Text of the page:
Whether you’re working at a startup, attending university, or working for a massive corporation we all find ourselves being buried by stress and huge workloads. It is unfortunately part of being a professional, however, I’ve always thought it shouldn’t drown out the more important things in life. I wrote last time on a similar note, but recently I stumbled across some incredibly insightful information which hasn’t left my mind since I read it.
It is extremely easy for me, and many of the people I know, to get so wrapped up in what we are doing that we forget to give put life into perspective. Through a series of events, I found an article by a nurse named Bonnie Ware. Ms. Ware collected the regrets that her patients told her as they were on their death bed. Reading this profoundly put into perspective which items in life I should worry about, and which items probably don’t matter. Here are the top 5 regrets before dying in summary (click here to read them in full):
- I wish I’d had the courage to live a life true to myself, not the life others expected of me.
- I wish I didn’t work so hard. (Not one patient ever said, “Man, I wish I had spent more time at the office.”)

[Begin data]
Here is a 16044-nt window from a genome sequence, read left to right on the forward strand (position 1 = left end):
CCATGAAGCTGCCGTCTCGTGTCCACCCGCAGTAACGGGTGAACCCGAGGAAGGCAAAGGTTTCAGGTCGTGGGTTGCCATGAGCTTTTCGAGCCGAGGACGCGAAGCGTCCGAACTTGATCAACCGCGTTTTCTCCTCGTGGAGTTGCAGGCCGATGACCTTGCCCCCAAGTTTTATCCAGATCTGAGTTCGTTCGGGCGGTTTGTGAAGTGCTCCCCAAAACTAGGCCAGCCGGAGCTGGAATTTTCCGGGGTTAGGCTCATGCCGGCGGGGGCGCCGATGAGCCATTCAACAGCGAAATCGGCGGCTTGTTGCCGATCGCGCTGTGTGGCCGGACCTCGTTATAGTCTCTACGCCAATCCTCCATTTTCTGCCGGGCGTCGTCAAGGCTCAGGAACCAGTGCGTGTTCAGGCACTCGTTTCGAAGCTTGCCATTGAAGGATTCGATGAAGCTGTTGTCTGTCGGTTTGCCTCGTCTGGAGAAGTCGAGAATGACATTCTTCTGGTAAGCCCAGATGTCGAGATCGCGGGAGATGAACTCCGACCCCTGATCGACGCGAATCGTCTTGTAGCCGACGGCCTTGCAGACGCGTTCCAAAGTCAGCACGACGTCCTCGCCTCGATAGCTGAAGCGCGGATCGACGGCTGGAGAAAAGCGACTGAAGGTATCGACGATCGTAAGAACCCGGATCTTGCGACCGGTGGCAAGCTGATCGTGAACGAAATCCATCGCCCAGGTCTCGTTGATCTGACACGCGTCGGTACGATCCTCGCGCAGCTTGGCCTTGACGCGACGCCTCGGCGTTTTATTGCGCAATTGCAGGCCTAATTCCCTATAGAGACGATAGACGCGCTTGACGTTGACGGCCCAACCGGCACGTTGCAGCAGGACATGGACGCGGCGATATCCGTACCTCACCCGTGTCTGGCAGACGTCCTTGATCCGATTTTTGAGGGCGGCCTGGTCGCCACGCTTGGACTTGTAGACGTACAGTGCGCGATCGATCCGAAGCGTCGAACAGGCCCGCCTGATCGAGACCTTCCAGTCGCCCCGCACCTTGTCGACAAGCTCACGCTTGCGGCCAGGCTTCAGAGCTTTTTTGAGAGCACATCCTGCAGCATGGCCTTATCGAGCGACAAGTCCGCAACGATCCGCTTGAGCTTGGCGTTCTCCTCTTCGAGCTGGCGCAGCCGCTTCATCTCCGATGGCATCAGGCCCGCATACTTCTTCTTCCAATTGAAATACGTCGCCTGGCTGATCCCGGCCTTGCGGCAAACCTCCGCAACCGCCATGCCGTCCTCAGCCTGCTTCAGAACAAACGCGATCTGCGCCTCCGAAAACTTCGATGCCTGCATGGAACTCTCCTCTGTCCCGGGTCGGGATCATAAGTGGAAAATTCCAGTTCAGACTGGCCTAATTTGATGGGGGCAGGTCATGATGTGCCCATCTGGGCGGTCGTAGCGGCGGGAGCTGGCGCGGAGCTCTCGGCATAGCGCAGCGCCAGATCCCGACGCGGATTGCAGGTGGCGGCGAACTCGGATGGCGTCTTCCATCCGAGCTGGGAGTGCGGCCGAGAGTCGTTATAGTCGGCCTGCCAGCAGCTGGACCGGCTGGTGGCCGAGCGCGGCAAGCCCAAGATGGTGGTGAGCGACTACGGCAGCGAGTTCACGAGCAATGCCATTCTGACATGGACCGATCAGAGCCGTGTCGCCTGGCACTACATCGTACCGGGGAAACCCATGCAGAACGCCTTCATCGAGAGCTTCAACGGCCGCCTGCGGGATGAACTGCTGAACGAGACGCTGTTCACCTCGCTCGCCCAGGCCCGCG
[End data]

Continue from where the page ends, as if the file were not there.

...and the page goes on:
- I wish I’d had the courage to express my feelings (both positive and negative ones.)
- I wish I had stayed in touch with my friends.
- I wish that I had let myself be happier.
The most astounding thing to me, albeit simple, is that every single one of these can be influenced by choice. Paul Graham originally lead me to this article with his “The Top of My Todo List” where he sums these all up into actionable todo items:
Don’t ignore your dreams; don’t work too hard; say what you think; cultivate friendships; be happy.
None of these items are terribly hard to achieve, but we so easily forget to do them if we don’t put our daily lives into perspective every day and remember what actually matters in the grand scheme of things. We’ll all probably have a few regrets when we die, but we can make damn sure that they aren’t the ones aggregated by Ms. Ware. If you look at life with this perspective, day to day struggles and stress seem rather minor. I’ve never met anyone who told me they wished they worried and stressed more.